Although construction industry officials still await the full details of President Trump’s infrastructure investment package, there has been a steady flow of funding for roads, bridges and other transportation projects in the MidAtlantic area.
The federal gasoline tax hasn’t been increased since 1993, but Maryland, Pennsylvania, Virginia and the District of Columbia all enacted gas tax hikes in 2013 that are fueling current state and local projects. West Virginia is considering its own gas tax increase as funds dedicated for road repairs have dropped $53 million in the last four years. The state Senate recently proposed an increase to the sales tax to 7.25%, which, if enacted, would match California’s as the nation’s highest.
Some officials are calling for a regional sales tax to bolster the Washington Metropolitan Area Transit Authority. “We’ve seen tremendous progress on states being leaders,” says Atkins North America CEO George Nash. “It’s a very exciting time from that standpoint.”
The 2017 ENR MidAtlantic Design Firm survey shows what Nash calls a “buoyant” infrastructure sector. The 107 participating firms reported a combined $1.6 billion in transportation work and $1.4 billion in civil engineering revenue. Sectors such as government and public services ($292.9 million in revenue), sewage and solid waste ($267.8 million), water supply ($245.6 million), power ($210.1 million) and telecommunications ($52.7 million) remain healthy, too.
Overall, the 107 participating firms reported a total of $4.8 billion in work performed and billed in 2016. That’s an 18.8% increase from last year’s survey, when 83 firms posted $4.04 billion in 2015 revenue. The top 10 firms amassed $2.8 billion in regional revenue this year. All but one top 10 firm increased its revenue from 2015.
The transportation sector remains the region’s busiest. More than 30 firms on this year’s survey ranked transportation as a top revenue producer, including No. 25-ranked Clark Nexsen. The firm is working on the $120-million Lesner Bridge Replacement in Virginia Beach. The project’s first phase is scheduled to be completed in 2018.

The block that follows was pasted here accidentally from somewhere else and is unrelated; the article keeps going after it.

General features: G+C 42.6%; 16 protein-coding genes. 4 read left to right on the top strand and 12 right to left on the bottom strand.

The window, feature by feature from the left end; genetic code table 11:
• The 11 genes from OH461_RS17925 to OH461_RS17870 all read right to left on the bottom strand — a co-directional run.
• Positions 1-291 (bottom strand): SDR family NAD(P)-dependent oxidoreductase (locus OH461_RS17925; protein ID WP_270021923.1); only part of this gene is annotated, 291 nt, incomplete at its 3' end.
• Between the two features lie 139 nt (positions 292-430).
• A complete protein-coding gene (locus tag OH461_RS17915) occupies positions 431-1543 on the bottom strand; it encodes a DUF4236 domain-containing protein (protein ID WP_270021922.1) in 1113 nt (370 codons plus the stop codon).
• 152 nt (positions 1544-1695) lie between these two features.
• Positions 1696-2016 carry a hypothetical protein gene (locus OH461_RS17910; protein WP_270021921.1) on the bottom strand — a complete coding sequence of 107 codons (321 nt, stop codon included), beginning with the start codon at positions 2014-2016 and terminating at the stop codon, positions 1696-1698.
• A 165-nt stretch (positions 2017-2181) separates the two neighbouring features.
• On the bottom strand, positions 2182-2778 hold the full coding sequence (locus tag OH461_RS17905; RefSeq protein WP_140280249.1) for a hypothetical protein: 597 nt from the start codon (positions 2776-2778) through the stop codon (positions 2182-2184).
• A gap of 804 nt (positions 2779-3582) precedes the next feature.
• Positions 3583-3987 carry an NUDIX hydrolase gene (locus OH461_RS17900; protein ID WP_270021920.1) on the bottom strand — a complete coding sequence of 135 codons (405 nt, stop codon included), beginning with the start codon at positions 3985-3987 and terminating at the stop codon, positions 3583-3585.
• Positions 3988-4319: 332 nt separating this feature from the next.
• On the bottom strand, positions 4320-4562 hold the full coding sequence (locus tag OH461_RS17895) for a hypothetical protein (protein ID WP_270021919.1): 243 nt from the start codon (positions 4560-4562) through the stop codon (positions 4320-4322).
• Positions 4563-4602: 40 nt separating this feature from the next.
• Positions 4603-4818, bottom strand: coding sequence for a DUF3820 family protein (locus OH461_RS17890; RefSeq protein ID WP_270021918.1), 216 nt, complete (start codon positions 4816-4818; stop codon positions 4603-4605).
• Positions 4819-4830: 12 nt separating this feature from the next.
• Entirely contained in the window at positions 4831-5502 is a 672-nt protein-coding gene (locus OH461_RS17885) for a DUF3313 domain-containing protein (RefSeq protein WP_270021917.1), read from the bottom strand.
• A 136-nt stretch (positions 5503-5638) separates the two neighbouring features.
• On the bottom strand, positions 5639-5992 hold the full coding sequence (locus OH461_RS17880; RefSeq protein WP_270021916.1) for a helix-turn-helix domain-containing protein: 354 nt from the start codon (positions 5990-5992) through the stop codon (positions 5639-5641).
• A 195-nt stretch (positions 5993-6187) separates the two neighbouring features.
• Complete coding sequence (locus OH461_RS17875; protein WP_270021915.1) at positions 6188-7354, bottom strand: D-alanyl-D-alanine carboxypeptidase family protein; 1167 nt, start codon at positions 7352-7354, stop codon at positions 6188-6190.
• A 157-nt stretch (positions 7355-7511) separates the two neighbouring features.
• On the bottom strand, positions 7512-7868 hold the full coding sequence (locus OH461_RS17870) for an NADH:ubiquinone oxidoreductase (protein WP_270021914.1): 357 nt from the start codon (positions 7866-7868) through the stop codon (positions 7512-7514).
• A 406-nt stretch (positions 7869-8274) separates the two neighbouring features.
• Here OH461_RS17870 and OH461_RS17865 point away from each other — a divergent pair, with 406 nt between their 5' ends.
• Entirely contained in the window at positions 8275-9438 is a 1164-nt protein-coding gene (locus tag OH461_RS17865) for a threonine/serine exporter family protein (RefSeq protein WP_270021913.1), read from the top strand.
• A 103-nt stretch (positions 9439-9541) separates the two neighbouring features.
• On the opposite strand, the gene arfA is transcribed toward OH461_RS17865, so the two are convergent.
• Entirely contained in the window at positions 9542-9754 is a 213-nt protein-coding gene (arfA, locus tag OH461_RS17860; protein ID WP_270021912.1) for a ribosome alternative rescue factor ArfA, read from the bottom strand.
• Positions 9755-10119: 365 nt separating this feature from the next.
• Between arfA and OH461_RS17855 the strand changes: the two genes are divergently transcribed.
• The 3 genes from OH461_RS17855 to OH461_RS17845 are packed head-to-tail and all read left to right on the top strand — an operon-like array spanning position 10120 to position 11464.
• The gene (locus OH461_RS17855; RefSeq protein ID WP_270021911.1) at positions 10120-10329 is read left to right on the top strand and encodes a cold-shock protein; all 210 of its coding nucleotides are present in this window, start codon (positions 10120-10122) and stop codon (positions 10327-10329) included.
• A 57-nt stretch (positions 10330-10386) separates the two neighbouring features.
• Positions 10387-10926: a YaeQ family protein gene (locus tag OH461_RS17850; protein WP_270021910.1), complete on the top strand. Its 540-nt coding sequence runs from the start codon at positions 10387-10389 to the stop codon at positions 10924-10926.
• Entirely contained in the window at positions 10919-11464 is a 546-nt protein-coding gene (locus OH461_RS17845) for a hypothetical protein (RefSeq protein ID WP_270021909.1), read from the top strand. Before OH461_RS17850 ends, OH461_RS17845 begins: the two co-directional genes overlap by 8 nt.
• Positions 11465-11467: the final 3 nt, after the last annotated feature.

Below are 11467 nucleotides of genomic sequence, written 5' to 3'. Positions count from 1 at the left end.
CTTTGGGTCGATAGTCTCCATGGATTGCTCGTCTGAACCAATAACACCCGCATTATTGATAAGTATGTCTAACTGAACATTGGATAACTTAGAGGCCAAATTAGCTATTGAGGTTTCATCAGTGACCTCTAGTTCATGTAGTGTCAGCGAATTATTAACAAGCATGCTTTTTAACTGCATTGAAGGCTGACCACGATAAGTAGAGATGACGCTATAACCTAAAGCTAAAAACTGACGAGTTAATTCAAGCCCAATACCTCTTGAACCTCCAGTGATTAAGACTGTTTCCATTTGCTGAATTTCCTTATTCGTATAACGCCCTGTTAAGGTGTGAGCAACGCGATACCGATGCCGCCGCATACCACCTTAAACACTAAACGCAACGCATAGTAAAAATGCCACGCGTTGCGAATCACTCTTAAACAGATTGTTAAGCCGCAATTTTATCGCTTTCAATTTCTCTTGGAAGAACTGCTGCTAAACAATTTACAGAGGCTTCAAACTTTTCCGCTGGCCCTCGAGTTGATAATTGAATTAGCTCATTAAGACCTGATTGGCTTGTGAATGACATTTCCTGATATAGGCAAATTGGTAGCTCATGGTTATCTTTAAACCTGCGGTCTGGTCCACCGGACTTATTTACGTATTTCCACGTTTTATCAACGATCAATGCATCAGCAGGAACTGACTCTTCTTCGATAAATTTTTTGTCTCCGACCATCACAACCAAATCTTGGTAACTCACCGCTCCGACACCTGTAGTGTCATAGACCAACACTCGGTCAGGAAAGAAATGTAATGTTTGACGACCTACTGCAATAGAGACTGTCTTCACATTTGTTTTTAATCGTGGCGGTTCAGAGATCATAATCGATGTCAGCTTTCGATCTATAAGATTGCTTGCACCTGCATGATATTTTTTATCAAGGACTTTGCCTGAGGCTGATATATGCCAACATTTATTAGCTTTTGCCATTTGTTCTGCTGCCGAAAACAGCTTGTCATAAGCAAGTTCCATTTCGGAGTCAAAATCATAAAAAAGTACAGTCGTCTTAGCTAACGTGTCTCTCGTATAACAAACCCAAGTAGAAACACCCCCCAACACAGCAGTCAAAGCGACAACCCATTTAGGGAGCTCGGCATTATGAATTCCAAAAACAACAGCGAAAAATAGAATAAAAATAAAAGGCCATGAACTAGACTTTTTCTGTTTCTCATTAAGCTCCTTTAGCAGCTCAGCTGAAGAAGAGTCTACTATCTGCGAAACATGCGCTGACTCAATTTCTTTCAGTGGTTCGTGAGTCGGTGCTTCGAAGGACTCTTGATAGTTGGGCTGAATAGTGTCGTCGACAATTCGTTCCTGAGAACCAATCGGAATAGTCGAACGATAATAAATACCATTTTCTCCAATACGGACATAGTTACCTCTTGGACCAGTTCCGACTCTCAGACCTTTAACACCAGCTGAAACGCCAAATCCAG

Atkins—the lead designer for the $5.6-billion Purple Line, planned for Washington, D.C.’s Maryland suburbs—jumped to No. 15 this year from 38 last year as its revenue more than tripled, to $85.6 million. No. 13-ranked Mott MacDonald is responsible for underground design on the Purple Line. The firm, with 23% of its work coming in the transportation sector, is the lead designer for the Parallel Thimble Shoal Tunnel in the Chesapeake Bay. It will create a new bored tunnel between two artificial portal islands, providing an easier crossing for motorists.
No. 1-ranked AECOM reported that transportation accounted for 35% of its $655.7 million in regional revenue, up from $640.9 million in 2015. AECOM was recently selected as the lead engineering firm for a $336-million project to extend express lanes on Interstate 395 in Virginia. Design work for the eight-mile extension began in February; construction will begin this summer.
Daniel Faust, a regional executive at AECOM, credits the 2015 Fixing America’s Surface Transportation Act for boosting transportation projects. He says successful legislation supporting public-private partnerships in every MidAtlantic state is important for supporting major projects such as the Hampton Roads Bridge Tunnel in Virginia. The Virginia Dept. of Transportation recently released a request for information for the $3.3-billion project, which would widen one of the most congested tunnels in the region. Construction is expected to begin in 2019.
Fifteen firms ranked water supply as a top revenue source on this year’s survey.
AECOM has provided services to DC Water’s Blue Plains Advanced Wastewater Treatment Plant since the 1930s and is currently the construction and program manager for integrated upgrades and expansion for the 384-million-gallon-per-day facility.
Faust also says that the “Chesapeake Bay watershed and demand for clean water are driving growth across the region,” although Trump’s proposed fiscal 2018 budget would eliminate the $73-million program to clean up the bay.
Trump’s budget also would slash the Army Corps of Engineers civil works program by 16%, to about $5 billion. Atkins’ success in the MidAtlantic region depends heavily on contracts from the Corps and other government agencies. “We’re still a long way away from an approved [federal 2018] budget,” Nash says. “However, from what I’ve seen so far, it could impact some areas of our business while others could benefit. In aggregate, I don’t believe the overall business will be greatly affected.”